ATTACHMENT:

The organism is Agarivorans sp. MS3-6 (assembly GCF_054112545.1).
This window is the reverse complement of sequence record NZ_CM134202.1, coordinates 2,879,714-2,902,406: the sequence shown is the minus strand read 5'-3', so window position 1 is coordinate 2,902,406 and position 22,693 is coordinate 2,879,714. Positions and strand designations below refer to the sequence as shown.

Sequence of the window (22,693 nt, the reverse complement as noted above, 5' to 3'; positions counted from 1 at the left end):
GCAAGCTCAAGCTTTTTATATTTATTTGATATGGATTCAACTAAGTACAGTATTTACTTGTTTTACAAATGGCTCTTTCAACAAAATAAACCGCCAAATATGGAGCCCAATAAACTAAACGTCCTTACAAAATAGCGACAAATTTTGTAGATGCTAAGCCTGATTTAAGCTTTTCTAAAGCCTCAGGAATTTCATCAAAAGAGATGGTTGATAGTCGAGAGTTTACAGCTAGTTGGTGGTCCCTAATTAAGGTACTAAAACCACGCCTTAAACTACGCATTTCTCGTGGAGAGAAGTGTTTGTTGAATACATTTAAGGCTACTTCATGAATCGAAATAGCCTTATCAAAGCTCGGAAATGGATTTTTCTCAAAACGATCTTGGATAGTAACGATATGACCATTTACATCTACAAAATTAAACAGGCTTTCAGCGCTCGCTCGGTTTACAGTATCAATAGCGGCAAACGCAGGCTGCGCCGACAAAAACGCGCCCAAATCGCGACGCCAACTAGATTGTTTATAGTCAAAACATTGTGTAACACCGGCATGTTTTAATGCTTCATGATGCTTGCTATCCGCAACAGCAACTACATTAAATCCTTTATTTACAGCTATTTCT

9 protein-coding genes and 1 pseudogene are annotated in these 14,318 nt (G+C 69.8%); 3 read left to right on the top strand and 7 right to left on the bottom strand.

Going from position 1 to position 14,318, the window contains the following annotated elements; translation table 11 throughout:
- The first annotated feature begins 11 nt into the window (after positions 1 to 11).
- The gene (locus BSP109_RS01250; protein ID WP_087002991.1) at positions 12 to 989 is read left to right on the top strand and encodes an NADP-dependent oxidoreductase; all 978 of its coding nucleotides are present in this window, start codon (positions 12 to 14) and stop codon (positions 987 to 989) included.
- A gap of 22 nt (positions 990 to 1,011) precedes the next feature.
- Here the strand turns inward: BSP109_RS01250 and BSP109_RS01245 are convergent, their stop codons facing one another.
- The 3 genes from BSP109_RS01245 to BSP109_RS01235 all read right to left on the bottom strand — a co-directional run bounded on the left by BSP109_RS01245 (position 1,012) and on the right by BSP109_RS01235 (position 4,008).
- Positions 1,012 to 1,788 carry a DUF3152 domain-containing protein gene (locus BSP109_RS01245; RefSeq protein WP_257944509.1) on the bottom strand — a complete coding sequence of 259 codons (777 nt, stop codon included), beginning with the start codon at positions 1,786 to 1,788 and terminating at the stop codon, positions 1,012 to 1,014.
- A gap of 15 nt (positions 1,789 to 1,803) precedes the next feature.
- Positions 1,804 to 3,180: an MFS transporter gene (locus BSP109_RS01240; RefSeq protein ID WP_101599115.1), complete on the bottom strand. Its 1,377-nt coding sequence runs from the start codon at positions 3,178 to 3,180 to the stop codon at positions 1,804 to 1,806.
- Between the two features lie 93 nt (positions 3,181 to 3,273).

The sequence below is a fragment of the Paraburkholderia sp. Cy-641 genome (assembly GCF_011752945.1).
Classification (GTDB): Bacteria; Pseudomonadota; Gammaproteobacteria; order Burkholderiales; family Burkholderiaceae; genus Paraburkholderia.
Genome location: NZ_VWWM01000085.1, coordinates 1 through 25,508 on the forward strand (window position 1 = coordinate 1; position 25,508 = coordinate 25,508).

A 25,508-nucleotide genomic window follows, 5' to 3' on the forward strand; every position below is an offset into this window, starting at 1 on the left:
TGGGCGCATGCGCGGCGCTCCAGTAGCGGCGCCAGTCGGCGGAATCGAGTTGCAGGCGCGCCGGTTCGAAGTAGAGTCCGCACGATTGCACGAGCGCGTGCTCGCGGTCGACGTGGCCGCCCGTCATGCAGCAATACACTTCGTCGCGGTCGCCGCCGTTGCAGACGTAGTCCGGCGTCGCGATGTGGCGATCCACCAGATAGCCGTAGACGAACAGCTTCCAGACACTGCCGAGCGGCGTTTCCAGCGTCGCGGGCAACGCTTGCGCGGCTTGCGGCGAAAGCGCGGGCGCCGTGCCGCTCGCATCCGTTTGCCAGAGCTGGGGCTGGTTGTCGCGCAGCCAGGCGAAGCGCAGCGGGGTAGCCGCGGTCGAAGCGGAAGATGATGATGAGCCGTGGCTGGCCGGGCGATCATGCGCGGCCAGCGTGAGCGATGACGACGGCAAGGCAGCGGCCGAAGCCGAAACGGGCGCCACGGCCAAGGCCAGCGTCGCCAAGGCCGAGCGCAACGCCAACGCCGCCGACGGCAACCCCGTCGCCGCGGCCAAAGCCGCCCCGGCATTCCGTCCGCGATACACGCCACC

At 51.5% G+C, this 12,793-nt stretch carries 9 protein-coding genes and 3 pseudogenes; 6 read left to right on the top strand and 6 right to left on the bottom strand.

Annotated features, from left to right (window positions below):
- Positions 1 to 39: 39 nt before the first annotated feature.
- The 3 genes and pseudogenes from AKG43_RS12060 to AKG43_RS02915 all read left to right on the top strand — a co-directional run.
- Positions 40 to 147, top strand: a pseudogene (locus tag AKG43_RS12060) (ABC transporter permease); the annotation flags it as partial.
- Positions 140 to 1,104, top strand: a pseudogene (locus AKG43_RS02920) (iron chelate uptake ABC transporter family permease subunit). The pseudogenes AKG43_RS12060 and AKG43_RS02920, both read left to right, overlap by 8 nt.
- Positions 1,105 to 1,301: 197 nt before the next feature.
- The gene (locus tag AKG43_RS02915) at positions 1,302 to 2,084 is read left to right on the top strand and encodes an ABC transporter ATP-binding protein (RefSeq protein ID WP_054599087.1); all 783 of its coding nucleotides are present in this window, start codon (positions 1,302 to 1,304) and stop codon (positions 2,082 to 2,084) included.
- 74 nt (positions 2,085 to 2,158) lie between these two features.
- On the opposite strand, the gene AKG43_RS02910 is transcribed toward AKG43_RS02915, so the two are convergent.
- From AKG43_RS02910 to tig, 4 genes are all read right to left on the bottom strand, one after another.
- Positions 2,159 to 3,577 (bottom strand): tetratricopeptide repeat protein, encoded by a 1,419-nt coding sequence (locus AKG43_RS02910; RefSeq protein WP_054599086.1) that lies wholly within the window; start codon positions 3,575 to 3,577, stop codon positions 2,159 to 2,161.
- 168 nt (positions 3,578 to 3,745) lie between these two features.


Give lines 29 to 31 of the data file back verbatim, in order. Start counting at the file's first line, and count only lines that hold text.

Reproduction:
- 74 nt (positions 2,085 to 2,158) lie between these two features.
- On the opposite strand, the gene AKG43_RS02910 is transcribed toward AKG43_RS02915, so the two are convergent.
- From AKG43_RS02910 to tig, 4 genes are all read right to left on the bottom strand, one after another.